Magana Cathcart & McCarthy

Supreme court milestone ruling gives boost to airline liability cases

For Immediate Release
March 10, 2004
Contact: Clay Robbins, III – (310) 553-6630

Magaña, Cathcart & McCarthy (MC&M), a law firm specializing in aviation liability cases, announced today that the U.S. Supreme Court’s recent ruling in Olympic Airways vs. Husain has given a boost to the firm’s efforts to make international air carriers liable for passengers who develop Deep Vein Thrombosis (DVT), the potentially deadly blood clots linked to long flights.  The Court’s milestone ruling, which says an “accident” is not just limited to affirmative acts that result in injury but can also apply to a carrier’s failure to act, is directly applicable to the firm’s DVT cases currently awaiting a hearing in the Ninth Circuit Court of Appeals. 

“Airlines have denied DVT’s risks even though they’ve known about them for nearly 30 years,” said Clay Robbins III, MC&M’s lead attorney on DVT cases. “This ruling puts them on notice that they will be held accountable for failing to give passengers timely and adequate information about DVT’s symptoms and how to avoid life-threatening medical conditions during a flight.”

The DVT condition, also known as “the economy class syndrome” because it is caused by hours of sitting in cramped conditions, causes leg pain and swelling and can become fatal if a clot breaks loose from the veins in the legs and travels toward the chest.   Most at risk are pregnant women, those over the age of 40, and passengers who have undergone surgery.  A study conducted by medical researchers in New Zealand reveals as many as one in 100 passengers are likely to develop blood clots on long-haul flights.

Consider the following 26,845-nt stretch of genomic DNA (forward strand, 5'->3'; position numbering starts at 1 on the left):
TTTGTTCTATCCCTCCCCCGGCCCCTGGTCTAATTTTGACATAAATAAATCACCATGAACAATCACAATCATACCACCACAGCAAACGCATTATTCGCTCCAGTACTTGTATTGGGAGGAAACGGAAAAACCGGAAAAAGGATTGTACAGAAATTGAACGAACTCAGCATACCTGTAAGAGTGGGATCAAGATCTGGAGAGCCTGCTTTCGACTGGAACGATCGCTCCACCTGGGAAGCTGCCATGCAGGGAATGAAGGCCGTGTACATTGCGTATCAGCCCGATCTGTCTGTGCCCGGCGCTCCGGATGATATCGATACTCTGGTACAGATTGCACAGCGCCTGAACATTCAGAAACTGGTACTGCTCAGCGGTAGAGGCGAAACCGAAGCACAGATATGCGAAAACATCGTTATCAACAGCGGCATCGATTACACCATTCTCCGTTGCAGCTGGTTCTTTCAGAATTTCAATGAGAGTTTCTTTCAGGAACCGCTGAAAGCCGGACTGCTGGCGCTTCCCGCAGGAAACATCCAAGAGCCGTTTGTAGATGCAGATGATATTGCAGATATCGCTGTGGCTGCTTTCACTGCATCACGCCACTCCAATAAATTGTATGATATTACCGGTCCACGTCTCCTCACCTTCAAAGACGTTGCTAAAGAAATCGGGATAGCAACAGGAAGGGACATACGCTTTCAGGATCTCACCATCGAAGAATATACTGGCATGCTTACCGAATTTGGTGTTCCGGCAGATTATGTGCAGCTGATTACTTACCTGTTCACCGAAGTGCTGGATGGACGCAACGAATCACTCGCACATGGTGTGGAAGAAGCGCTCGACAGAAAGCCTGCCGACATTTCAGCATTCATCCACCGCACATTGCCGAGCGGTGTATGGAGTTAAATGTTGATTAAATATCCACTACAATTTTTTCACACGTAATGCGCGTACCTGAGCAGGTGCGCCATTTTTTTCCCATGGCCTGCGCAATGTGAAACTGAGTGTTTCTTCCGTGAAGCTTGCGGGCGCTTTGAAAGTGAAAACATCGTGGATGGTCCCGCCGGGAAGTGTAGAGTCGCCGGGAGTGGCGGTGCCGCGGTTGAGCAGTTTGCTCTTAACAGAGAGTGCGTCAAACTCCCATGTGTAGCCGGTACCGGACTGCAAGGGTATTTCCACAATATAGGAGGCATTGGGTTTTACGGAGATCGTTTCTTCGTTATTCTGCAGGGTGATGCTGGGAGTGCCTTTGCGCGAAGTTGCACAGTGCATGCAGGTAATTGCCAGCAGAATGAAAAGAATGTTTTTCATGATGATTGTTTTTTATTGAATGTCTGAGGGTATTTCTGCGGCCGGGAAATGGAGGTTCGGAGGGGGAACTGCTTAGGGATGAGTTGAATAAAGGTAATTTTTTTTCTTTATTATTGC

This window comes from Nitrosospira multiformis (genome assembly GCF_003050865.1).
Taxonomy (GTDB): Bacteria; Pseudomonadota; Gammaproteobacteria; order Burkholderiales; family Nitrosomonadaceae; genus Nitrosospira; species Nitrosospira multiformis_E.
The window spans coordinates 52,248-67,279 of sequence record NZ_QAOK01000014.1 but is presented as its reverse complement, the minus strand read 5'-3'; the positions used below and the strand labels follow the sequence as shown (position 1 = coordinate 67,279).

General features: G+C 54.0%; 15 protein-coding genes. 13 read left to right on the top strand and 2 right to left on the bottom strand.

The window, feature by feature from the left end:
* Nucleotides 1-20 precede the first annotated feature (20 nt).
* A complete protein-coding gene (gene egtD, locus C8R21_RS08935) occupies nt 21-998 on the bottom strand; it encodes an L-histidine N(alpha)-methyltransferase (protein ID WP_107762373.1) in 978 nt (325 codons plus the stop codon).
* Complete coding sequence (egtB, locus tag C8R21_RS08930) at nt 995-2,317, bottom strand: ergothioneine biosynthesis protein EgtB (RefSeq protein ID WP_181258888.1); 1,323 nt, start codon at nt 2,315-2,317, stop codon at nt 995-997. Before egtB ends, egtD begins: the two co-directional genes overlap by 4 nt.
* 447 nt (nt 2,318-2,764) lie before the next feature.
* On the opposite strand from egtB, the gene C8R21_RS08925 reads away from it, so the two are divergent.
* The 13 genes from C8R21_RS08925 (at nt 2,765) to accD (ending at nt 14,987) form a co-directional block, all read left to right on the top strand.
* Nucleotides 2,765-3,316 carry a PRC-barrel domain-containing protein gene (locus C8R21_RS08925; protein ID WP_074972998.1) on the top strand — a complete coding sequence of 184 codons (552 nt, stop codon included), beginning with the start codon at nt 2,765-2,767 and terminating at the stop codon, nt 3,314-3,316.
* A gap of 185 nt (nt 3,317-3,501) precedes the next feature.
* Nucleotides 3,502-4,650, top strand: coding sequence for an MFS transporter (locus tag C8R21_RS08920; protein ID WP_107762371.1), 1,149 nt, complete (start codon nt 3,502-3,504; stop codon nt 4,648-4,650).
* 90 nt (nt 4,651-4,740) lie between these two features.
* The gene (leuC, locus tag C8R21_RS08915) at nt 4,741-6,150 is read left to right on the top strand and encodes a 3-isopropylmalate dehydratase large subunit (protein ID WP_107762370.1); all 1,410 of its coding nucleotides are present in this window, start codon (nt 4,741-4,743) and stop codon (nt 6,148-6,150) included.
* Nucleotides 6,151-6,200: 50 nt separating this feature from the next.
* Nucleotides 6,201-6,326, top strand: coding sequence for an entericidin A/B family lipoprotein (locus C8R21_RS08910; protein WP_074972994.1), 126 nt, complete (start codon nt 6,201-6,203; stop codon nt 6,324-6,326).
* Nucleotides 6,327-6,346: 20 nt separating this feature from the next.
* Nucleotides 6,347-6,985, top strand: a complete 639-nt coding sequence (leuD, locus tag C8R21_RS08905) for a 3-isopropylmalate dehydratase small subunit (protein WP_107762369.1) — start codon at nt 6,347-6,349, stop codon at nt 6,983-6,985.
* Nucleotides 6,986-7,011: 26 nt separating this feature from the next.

In Husain, the Supreme Court ruled that under the Article 17 of the Warsaw Act, which governs international travel and holds airlines liable for damages in cases involving bodily injuries, an “accident” is not limited to the “injury producing event” but can involve any link in the causal chain that is unusual or unexpected.  It rejected the reasoning behind recent United Kingdom and Australian DVT court rulings that an injury resulting from an “inaction” cannot be an “accident” under the Warsaw Convention. 

The flight attendant’s refusal to help a passenger avoid a medical crisis constituted an “accident.”  Her unusual and unexpected refusal to move the passenger, who had asthma, away from the smoking section was a link in the causal chain of events that led to the passenger’s death.

Robbins says that airline carrier’s conduct in DVT cases is even more unusual or unexpected than the “accident’ referred to in Husain.  “Their failure to provide timely and adequate warnings of DVT’s risks prior to a flight and give passengers the opportunity to take preventative measures is the causal link in these claims,” says Robbins.  “The airline carrier’s inexcusable inaction for so long is a disgrace.  But now, because of the Supreme Court ruling, we believe U.S. and international victims and their families will finally be compensated for their terrible losses.”

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